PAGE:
A New Application of Matrix Models: Competition and Community Assembly

by Rob Salguero-Gomez on Jun 28, 2023

The story of ecology is largely centered around complexity, how to deal with it, whether to embrace it, and when to pare it down into something more manageable. As a theorist I descend from a long line of individuals who looked at a forest and asked, “how can I make this into an equation?” When it comes to life history, this pursuit has borne some excellent fruit. With an MPM I can look at a handful of numbers and get the generation time, mean lifespan, approximate ratio of adults to juveniles, long-term growth rate, and a slew of other details on over a thousand species (thanks to the COMPADRE database) while sitting at home on my laptop. 

Fig. 1

Figure 1: Diagrams of the life cycles of two flax species which co-occur broadly across Europe and Asia. Despite being relatively closely related, these two species grow and reproduce at very different rates.

It's from that perspective that I initially posed the question, how do these varying life histories affect competition? We set up a model to isolate these life history differences, removing other competitive parameters like long-term growth and restricting to a set of equally shared resources. Going into the project we expected either that either life history wouldn’t matter, and that species with equal long-term growth rates would compete identically, or that species would have to have near-identical life histories to coexist. What we found instead was that a key parameter, effective population size, determined this type of competition.

This parameter, which we call Ny, is related to the number of individuals replaced in a population each year, the generation time of the species, and the variance in reproductive success of an individual. This allows a diverse range of strategies to compete at an even level, from shorter-lived species with consistent reproduction and longer-lived ones with more variance in the offspring they reproduce. Groups of species with tightly clustered Ny tend to compete more evenly, whereas those with wider ranges of Ny will lead to weaker competitors being excluded. We show some evidence using groups and pairs of species from COMPADRE and present a set of analytical and model results in our paper https://www.nature.com/articles/s41586-023-06154-w.

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Figure 2: In a model simulating a regional metacommunity, tightly clustered Nvalues led to greater species richness in a local community than more dispersed values, as some competitors were excluded.

In this project we sought to introduce a new problem, the nuances of how life history can govern competition in plants, and present a solution in the form of a single parameter. With a project like this, I think it can be very hard to determine where to stop, where to try to expand your results, and where to add or remove complexity. I think every theorist has an urge at some deep level to try to build a “Theory of Everything”, to see a forest and solve it with an equation. When I look back for inspiration at truly successful theories, though, this isn’t what they try to do. An MPM can’t tell you how much food a bird needs to eat and a Lotka-Volterra model won’t tell you if it will rain tomorrow. Good theory, I think, starts with a specific problem and ends with a simple answer.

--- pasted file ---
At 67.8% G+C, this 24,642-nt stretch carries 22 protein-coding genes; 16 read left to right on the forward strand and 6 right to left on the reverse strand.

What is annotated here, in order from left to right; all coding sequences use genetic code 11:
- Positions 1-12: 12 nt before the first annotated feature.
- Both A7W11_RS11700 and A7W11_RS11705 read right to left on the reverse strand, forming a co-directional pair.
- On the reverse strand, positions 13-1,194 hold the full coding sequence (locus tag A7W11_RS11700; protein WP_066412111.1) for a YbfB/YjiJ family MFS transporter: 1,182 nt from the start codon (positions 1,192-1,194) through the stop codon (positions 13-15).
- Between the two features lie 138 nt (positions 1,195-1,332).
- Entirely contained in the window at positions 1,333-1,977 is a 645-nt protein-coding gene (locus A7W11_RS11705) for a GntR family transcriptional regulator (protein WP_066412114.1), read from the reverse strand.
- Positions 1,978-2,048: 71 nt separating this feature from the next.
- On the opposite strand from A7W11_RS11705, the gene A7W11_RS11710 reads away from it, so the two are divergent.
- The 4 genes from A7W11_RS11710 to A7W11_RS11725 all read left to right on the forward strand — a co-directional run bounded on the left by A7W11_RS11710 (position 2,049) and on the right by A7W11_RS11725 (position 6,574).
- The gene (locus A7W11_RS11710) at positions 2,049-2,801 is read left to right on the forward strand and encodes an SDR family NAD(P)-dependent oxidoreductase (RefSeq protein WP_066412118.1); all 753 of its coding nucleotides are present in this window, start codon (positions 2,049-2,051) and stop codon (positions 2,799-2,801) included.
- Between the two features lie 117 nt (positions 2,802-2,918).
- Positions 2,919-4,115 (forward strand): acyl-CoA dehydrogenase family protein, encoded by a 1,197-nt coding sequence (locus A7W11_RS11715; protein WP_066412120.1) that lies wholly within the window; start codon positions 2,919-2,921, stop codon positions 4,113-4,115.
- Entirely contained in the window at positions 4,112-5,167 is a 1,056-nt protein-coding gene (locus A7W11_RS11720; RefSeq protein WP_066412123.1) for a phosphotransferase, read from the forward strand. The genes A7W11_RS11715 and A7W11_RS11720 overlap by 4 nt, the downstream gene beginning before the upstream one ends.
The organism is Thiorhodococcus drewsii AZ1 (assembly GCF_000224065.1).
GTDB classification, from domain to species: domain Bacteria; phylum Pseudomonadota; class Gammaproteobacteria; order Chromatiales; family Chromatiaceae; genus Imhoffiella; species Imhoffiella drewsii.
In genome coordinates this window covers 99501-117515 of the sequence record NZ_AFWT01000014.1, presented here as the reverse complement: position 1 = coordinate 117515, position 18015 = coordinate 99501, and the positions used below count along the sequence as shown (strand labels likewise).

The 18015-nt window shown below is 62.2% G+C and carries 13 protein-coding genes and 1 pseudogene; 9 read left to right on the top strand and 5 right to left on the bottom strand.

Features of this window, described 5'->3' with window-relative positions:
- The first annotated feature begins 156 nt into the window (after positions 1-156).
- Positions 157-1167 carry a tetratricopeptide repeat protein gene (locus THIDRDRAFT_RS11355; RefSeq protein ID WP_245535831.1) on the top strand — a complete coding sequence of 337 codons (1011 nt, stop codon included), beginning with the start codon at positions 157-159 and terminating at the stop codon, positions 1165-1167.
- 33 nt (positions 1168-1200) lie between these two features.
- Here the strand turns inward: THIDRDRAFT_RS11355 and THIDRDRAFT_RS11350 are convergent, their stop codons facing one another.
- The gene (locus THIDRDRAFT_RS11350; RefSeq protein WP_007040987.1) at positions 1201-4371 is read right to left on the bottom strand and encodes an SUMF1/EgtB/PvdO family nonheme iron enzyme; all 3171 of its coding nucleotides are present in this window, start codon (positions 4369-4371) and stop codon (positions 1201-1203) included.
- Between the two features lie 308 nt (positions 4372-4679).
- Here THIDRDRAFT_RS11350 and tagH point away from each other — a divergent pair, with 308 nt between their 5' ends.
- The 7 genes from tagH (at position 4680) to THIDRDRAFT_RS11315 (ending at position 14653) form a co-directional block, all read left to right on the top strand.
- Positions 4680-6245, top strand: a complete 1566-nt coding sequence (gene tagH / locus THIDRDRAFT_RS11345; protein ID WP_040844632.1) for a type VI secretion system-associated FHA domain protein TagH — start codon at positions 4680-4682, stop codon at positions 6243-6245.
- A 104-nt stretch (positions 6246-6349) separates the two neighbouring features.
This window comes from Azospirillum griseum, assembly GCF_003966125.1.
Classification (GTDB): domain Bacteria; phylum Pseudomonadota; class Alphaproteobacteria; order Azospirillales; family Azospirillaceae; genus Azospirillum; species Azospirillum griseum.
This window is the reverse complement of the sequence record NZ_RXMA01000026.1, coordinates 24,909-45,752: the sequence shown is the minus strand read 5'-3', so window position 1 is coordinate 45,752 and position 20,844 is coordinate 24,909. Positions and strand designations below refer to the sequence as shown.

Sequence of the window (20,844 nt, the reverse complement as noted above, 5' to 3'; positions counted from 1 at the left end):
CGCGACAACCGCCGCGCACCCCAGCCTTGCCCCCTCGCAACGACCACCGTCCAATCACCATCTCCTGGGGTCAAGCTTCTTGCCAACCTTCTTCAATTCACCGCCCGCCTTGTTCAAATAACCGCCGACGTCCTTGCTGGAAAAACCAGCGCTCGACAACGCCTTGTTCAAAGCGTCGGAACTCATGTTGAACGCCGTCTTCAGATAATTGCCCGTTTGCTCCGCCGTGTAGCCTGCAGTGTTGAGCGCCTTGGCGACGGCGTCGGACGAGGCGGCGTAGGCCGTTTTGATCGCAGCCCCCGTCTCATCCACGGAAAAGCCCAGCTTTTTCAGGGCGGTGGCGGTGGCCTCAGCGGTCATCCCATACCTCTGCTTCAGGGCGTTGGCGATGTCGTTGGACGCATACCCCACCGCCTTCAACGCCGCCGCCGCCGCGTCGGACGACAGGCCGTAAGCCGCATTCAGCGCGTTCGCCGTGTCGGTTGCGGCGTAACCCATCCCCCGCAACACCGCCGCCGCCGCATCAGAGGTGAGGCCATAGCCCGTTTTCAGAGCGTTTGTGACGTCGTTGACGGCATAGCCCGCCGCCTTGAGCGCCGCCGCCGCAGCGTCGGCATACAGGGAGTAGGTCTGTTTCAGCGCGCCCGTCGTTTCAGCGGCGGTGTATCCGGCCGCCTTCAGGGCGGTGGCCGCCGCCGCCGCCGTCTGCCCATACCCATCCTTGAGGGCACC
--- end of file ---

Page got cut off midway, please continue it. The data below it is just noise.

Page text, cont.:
To a certain extent, our project has opened up quite a can of worms. There’s a lot of work to be done on how our predictions fit in with niche, adaptation, environmental factors, differences in fitness, and a myriad of other processes in community dynamics. I’m excited to see where we end up and how others will use our results but for now, I’m content that we’ve taken a small slice of the complexity of the natural world and made it just a bit more simple.


Written by Kenny Jops


Literature Cited

Salguero-Gómez R, Jones OR, Archer CA, Buckley YM, Che-Castaldo J, Caswell C, Scheuerlein A, Conde DA, Baudisch A, Brinks E, de Buhr H, Farack C, Gottschalk F, Hartmann A, Henning A, Hoppe G, Römer G, Runge J, Ruoff T, Wille J, Zeh S, Vieregg D, Altwegg R, Colchero F, Dong M, Hodgson D, de Kroon H, Lebreton J-D, Metcalf CJE, Neel M, Parker I, Takada T, Valverde T, Vélez-Espino LA, Wardle GM, Franco M & Vaupel JW The COMPADRE Plant Matrix Database: an online repository for plant population dynamics. Journal of Ecology (2014). DOI: 10.1111/1365-2745.12334 

Jops K., O’Dwyer J.P. Life history complementarity and the maintenance of biodiversity. Nature (2023). https://doi.org/10.1038/s41586-023-06154-w

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